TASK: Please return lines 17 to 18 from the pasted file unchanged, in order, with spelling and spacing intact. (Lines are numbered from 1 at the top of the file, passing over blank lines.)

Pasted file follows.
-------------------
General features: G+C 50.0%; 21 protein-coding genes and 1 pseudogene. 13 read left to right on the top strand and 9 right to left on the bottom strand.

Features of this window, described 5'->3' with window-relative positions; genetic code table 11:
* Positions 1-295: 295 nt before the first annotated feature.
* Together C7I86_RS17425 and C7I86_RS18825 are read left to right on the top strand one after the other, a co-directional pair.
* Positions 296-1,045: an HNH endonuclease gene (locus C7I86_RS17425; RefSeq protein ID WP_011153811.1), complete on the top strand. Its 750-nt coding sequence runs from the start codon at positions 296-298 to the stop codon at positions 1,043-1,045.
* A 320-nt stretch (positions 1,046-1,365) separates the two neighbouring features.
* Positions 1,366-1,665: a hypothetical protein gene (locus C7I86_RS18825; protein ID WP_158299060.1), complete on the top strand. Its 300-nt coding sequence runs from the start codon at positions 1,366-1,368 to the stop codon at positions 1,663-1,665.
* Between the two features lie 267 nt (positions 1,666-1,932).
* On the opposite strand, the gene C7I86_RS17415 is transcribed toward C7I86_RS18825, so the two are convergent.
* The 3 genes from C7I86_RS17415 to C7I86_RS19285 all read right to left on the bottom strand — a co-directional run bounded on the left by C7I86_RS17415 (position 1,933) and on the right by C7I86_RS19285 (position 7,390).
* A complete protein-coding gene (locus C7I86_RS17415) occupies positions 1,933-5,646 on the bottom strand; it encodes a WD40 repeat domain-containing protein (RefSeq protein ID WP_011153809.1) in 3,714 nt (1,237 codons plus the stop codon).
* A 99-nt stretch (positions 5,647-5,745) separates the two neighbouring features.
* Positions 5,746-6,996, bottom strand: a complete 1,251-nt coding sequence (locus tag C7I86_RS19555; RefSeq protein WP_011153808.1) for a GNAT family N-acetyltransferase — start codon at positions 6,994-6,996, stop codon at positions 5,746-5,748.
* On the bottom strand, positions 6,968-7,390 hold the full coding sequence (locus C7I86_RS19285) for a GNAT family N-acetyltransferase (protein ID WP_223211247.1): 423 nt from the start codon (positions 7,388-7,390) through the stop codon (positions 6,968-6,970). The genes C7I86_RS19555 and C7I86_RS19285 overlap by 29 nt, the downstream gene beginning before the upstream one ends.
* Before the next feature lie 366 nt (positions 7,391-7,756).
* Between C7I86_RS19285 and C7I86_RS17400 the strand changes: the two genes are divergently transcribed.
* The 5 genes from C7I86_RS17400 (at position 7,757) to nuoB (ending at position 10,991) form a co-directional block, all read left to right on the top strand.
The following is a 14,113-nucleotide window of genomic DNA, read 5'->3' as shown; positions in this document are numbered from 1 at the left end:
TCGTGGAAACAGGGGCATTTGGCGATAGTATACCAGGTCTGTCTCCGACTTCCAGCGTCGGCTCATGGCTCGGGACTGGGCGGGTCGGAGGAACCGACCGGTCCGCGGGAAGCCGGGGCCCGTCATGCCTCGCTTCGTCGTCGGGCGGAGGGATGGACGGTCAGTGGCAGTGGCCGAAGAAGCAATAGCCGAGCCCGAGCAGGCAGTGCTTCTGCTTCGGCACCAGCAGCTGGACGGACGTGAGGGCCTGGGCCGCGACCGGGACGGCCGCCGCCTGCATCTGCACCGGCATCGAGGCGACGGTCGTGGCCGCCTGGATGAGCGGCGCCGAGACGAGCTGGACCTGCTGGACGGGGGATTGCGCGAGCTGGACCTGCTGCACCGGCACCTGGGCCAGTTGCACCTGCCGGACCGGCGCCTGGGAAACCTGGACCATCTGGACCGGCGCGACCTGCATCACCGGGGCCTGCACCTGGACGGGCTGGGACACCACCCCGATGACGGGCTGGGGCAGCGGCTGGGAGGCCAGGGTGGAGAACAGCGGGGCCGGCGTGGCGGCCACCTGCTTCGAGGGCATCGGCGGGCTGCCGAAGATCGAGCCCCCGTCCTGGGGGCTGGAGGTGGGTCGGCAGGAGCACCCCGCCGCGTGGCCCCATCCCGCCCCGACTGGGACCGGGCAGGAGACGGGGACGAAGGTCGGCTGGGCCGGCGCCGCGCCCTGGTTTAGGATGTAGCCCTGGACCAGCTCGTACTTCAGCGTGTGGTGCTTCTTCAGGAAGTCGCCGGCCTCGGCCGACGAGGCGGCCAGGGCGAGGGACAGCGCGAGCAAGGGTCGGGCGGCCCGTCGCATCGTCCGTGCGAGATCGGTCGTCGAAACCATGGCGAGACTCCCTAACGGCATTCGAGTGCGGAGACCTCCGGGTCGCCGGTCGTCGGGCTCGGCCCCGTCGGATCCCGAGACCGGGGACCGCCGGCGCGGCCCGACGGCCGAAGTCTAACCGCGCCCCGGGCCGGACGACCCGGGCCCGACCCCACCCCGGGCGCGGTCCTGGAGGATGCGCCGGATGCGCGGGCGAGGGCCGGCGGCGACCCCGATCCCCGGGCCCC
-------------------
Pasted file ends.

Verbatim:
* The 5 genes from C7I86_RS17400 (at position 7,757) to nuoB (ending at position 10,991) form a co-directional block, all read left to right on the top strand.
The following is a 14,113-nucleotide window of genomic DNA, read 5'->3' as shown; positions in this document are numbered from 1 at the left end: